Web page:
1 2 The road map provides the framework and guidance you need for your trip, but it won'ttell you exactly what trees or flowers you will see, what kind of people you will encounter,or what types of feelings you will be experiencing on your journey. Here, the vocabularymakes the journey's true colors come alive! A good vocabulary enables you to enjoywhatever you see as you drive along. Equipped with grammar and a good vocabulary, youhave flexibility and excellent control. While the road map guides your journey to yourdestination, an excellent vehicle helps you to fully enjoy all of the sights, sounds andexperiences along the way.
1 3 Effective, precise, and beneficial communication depends upon grammar and a goodvocabulary, the two essential assets for students, but they are not being taught in schools.
1 4 Just this morning, my son and I were eating breakfast when I attempted to add milk tomy tea. "Dad," he said, "If I were you, I wouldn't do that. It's sour."
1 5 "Oh my!" I said, swelling with pride toward my son, "That's a grammatically perfectsentence. You used were instead of was."
1 6 "I know, I know," he said with a long agreeable sigh. "It's the subjunctive mood."
1 7 I was, like, whoa!
5 关于正确使用英语能力下降的问题，有许多不同的故事。学生的确本应该能够区分诸如their/there/they're 之间的不同，或区别complimentary 跟complementary 之间显而易见的差异。由于这些知识缺陷，他们承受着大部分不该承受的批评和指责，因为舆论认为他们应该学得更好。
6 学生并不笨，他们只是被周围所看到和听到的语言误导了。举例来说，杂货店的指示牌会把他们引向stationary（静止处），虽然便笺本、相册、和笔记本等真正的stationery（文具用品）并没有被钉在那儿。朋友和亲人常宣称They've just ate。实际上，他们应该说They've just eaten。因此，批评学生不合乎情理。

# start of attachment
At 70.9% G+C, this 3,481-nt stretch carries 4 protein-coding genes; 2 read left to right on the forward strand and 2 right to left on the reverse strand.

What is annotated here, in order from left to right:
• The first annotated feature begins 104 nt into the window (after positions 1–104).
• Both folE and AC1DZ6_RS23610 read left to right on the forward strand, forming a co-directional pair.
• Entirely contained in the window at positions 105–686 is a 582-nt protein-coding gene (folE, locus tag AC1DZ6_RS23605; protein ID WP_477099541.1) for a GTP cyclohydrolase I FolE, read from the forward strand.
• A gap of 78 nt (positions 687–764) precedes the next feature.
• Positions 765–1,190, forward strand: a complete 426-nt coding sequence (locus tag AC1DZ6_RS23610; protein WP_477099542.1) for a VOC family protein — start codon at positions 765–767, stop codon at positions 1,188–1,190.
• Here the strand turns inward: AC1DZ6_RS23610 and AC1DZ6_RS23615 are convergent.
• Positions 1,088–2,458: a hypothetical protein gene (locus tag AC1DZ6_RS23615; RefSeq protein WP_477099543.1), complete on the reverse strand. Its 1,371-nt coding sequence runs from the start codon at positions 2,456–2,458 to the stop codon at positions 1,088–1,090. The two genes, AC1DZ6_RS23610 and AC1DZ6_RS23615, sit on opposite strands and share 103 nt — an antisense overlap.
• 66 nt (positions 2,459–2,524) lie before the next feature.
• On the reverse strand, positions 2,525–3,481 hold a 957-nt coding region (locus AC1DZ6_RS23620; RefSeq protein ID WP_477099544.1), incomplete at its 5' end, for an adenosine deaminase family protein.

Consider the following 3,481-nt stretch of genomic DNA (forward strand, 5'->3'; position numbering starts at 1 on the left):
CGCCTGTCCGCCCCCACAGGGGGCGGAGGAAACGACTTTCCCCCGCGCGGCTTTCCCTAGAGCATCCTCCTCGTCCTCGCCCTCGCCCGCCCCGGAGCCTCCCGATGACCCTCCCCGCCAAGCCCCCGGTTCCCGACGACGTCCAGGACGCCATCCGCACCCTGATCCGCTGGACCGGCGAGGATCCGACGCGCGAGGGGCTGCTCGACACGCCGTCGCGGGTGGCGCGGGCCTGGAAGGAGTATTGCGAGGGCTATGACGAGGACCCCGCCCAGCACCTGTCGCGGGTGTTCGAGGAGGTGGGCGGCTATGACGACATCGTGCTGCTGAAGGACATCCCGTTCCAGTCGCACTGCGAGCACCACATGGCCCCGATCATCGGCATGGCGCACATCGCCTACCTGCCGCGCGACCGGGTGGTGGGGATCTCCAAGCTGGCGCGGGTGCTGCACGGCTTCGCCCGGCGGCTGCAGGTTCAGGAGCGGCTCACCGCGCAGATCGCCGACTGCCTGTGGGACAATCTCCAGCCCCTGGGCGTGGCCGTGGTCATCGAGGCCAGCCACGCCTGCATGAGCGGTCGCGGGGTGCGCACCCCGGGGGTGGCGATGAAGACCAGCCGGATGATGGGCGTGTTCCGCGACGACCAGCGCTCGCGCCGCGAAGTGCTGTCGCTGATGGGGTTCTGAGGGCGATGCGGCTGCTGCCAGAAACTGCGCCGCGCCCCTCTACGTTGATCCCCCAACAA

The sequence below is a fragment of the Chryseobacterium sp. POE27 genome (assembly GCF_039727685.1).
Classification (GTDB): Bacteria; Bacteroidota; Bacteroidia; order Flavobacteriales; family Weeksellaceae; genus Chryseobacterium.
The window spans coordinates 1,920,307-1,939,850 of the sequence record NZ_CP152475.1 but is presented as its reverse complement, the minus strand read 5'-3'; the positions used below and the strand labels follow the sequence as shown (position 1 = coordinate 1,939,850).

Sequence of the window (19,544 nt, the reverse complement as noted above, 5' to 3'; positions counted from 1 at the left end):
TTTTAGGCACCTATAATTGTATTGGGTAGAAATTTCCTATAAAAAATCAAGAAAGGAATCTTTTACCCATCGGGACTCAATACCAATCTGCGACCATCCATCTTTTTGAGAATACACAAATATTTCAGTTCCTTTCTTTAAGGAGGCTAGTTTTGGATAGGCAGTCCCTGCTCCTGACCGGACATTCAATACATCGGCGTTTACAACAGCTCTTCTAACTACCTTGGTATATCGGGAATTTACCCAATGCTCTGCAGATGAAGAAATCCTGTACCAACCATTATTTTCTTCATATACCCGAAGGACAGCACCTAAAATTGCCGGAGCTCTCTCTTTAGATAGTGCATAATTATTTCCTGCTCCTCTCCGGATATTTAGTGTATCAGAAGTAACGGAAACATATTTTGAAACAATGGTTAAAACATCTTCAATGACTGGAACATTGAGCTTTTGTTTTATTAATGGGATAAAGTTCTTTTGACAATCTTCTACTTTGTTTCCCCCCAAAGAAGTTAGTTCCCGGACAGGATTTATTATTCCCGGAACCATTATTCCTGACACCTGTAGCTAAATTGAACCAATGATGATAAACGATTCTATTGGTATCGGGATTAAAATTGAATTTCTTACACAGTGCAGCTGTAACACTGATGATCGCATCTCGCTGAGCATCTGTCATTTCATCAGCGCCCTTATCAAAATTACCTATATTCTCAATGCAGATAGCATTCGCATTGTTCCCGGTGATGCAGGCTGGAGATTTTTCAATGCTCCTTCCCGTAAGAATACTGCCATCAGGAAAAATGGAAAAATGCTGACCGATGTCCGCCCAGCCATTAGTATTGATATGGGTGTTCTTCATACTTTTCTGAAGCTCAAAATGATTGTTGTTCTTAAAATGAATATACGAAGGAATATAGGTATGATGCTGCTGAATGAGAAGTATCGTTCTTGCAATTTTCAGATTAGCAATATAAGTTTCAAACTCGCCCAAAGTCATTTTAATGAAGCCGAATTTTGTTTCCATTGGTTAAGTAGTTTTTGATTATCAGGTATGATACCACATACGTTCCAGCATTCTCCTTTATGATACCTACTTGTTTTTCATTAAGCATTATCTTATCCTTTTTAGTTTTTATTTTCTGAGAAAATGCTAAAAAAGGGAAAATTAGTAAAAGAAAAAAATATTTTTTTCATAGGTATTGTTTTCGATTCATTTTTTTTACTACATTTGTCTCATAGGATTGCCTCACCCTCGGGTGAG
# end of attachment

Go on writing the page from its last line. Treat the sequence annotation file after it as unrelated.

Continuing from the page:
8 因为语法对大多数年轻学生而言枯燥且乏味，所以我觉得讲授语法得一步一步、注重技巧地进行。有一天机会来了。我跟儿子开车外出。我们出发时，他看到一只小鸟飞得很不稳，就说：“它飞的不稳。”（It's flying so unsteady.）我小心翼翼地问：“儿子，鸟怎么飞?”“有问题吗？我说得不对吗？（Did I say anything incorrectly?）”他一头雾水。“太好了，你说的是incorrectly 而不是incorrect。我们用副词来描述动词。所以，要用unsteadily 来描述鸟飞，而不是unsteady。”
9 他对我的纠正很好奇，就问我什么是副词。我慢慢解释道：“副词是用来修饰动词的词。” 这又导致了他询问我什么是动词。我解释说：“动词是表示行为的词，例如：爸爸开卡车。‘开’是动词，因为它是爸爸在做的事。”
1 0 他开始对表示行为的词产生兴趣，所以我们又罗列了几个动词：“飞行”、“游泳”、“跳水”、“跑步”。然后，他又好奇地问我，其他的词有没有说明它们的用法和功能的名称。这就引发了我们对名词、形容词和冠词的讨论。在短短十分钟的驾驶时间内，他从对语法一无
1 2 路线图为你的旅行提供所需的基本路线和路途指南，可是它不会告诉你一路上你究竟会看见什么树或什么花，你会遇见什么样的人，或会有什么样的感受。这里，词汇会使你的旅途变得五彩缤纷、栩栩如生。大量的词汇让你享受到开车途中所见的点点滴滴。借助语法和丰富的词汇，你就有了灵活性，掌控自如。路线图会把你带到目的地，而一台好车却能让你完全陶醉于旅途的所有景色、声音及经历之中。
1 3 对学生来说，有效、准确且富有成效的沟通技能取决于语法和词汇这两大有利条件，可是学校并没有教他们这些。
1 4 就在今天早上，我跟儿子吃早饭时，我想把牛奶加入我的茶里。“爸爸，” 他说，“如果我是你的话，我不会这样做。牛奶会变酸。（If I were you, I wouldn't do that. It's sour.）”
1 5 “哦，上帝！” 我满怀着无比的骄傲说道，“这是一句语法完全正确的句子。你用了were而不是was。”
1 6 “我知道，我知道，”他愉悦地舒了口气，“这是虚拟语气！”
1 7 这下轮到我“哇！”了。
The humanities: Out of date?
1 When the going gets tough, the tough take accounting. When the job market worsens,many students calculate they can't major in English or history. They have to studysomething that boosts their prospects of landing a job.
2 The data show that as students have increasingly shouldered the ever-rising cost oftuition, they have defected from the study of the humanities and toward applied scienceand "hard" skills that they bet will lead to employment. In other words, a college educationis more and more seen as a means for economic betterment rather than a means forhuman betterment. This is a trend that is likely to persist and even accelerate.
3 Over the next few years, as labor markets struggle, the humanities will probablycontinue their long slide in succession. There
already has been a nearly 50 percentdecline in the portion of liberal arts majors over the past generation, and it is logical tothink that the trend is bound to continue or even accelerate. Once the dominant pillars ofuniversity life, the humanities now play little roles when students take their collegetours. These days, labs are more vivid and compelling than libraries.